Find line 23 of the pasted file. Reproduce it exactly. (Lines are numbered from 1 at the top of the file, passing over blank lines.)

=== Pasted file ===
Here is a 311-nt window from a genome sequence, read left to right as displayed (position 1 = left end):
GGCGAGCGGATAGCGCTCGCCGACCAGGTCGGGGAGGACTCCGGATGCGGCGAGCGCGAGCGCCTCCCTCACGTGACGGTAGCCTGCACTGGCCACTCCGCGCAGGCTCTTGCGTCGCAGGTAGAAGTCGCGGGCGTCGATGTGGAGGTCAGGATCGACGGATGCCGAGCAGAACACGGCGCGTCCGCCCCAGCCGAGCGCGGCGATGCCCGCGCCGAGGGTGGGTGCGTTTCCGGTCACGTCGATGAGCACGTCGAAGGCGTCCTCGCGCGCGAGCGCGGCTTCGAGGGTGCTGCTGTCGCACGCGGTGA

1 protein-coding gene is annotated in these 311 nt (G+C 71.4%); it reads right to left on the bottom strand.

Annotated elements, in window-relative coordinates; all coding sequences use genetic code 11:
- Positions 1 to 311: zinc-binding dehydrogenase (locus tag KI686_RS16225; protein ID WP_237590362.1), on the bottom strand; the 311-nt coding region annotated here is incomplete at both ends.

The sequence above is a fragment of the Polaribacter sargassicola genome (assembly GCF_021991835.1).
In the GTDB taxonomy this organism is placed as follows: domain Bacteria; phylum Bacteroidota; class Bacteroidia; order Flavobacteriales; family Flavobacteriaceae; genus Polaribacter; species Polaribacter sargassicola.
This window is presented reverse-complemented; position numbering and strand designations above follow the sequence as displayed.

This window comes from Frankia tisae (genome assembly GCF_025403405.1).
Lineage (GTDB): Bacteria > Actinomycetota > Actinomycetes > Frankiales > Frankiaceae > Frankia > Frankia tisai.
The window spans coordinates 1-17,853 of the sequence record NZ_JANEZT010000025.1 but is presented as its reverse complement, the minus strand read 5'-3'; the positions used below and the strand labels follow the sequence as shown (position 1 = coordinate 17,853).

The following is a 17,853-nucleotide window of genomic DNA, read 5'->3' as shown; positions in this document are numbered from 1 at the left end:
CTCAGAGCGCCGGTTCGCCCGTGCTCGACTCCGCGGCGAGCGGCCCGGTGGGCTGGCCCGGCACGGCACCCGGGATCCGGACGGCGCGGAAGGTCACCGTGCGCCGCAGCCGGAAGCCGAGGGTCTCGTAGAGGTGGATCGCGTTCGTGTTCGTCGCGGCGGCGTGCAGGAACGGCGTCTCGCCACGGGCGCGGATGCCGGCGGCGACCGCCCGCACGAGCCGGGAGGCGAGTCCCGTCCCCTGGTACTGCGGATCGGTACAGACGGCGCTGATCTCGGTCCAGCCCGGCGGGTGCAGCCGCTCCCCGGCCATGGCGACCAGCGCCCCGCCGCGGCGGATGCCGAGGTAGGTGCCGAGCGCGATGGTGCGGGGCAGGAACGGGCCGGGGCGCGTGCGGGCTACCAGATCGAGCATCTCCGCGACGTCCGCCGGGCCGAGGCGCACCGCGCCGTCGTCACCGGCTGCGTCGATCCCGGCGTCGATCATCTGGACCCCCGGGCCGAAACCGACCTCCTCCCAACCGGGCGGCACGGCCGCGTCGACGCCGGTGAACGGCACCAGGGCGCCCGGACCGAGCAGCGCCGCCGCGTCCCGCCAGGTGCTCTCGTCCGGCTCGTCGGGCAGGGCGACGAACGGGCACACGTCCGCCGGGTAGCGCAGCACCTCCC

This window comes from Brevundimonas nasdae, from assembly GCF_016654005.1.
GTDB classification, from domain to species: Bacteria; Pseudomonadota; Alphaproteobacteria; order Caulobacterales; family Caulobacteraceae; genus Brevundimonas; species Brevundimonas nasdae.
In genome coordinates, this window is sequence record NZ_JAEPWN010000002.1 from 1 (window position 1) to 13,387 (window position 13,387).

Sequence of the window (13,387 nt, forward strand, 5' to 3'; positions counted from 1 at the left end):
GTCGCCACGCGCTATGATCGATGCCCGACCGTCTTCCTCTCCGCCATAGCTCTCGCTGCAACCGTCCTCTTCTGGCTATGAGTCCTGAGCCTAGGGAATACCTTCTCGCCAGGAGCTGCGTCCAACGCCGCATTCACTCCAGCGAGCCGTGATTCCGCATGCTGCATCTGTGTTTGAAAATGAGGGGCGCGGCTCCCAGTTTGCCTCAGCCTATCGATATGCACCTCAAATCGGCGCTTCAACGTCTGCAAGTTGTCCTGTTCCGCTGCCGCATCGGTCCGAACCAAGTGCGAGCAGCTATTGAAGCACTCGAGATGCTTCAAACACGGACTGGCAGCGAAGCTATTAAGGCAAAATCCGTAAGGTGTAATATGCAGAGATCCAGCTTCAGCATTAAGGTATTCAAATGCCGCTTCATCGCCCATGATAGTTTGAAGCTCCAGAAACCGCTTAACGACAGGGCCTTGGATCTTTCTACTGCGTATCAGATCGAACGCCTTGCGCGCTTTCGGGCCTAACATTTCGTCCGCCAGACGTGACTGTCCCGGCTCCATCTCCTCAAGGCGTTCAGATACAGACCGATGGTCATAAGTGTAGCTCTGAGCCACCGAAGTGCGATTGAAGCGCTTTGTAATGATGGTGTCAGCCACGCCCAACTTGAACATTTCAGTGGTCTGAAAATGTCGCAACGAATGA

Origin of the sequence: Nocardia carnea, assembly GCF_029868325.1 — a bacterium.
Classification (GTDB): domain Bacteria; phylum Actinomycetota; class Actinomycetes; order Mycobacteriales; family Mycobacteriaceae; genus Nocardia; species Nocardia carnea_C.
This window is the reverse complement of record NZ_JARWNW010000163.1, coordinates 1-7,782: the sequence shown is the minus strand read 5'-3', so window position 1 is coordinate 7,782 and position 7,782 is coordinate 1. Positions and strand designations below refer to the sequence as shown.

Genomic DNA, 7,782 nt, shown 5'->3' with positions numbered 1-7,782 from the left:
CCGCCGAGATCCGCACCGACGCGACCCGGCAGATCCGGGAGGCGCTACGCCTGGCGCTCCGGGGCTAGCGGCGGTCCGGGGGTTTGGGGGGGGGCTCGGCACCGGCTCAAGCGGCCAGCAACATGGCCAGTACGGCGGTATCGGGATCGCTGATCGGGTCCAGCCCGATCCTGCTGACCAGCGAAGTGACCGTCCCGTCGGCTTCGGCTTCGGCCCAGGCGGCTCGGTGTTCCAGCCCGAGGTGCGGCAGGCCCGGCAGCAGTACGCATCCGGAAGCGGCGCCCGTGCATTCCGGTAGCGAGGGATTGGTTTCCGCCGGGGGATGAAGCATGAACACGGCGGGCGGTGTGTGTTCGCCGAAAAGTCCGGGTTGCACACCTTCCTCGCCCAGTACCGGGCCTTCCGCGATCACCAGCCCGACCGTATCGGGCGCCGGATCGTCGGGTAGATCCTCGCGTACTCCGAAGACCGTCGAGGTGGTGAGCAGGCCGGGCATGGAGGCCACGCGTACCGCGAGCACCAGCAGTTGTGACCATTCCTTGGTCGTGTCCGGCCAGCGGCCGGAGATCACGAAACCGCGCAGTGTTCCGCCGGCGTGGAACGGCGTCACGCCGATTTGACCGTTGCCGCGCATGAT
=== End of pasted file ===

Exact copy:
CCGCCGAGATCCGCACCGACGCGACCCGGCAGATCCGGGAGGCGCTACGCCTGGCGCTCCGGGGCTAGCGGCGGTCCGGGGGTTTGGGGGGGGGCTCGGCACCGGCTCAAGCGGCCAGCAACATGGCCAGTACGGCGGTATCGGGATCGCTGATCGGGTCCAGCCCGATCCTGCTGACCAGCGAAGTGACCGTCCCGTCGGCTTCGGCTTCGGCCCAGGCGGCTCGGTGTTCCAGCCCGAGGTGCGGCAGGCCCGGCAGCAGTACGCATCCGGAAGCGGCGCCCGTGCATTCCGGTAGCGAGGGATTGGTTTCCGCCGGGGGATGAAGCATGAACACGGCGGGCGGTGTGTGTTCGCCGAAAAGTCCGGGTTGCACACCTTCCTCGCCCAGTACCGGGCCTTCCGCGATCACCAGCCCGACCGTATCGGGCGCCGGATCGTCGGGTAGATCCTCGCGTACTCCGAAGACCGTCGAGGTGGTGAGCAGGCCGGGCATGGAGGCCACGCGTACCGCGAGCACCAGCAGTTGTGACCATTCCTTGGTCGTGTCCGGCCAGCGGCCGGAGATCACGAAACCGCGCAGTGTTCCGCCGGCGTGGAACGGCGTCACGCCGATTTGACCGTTGCCGCGCATGAT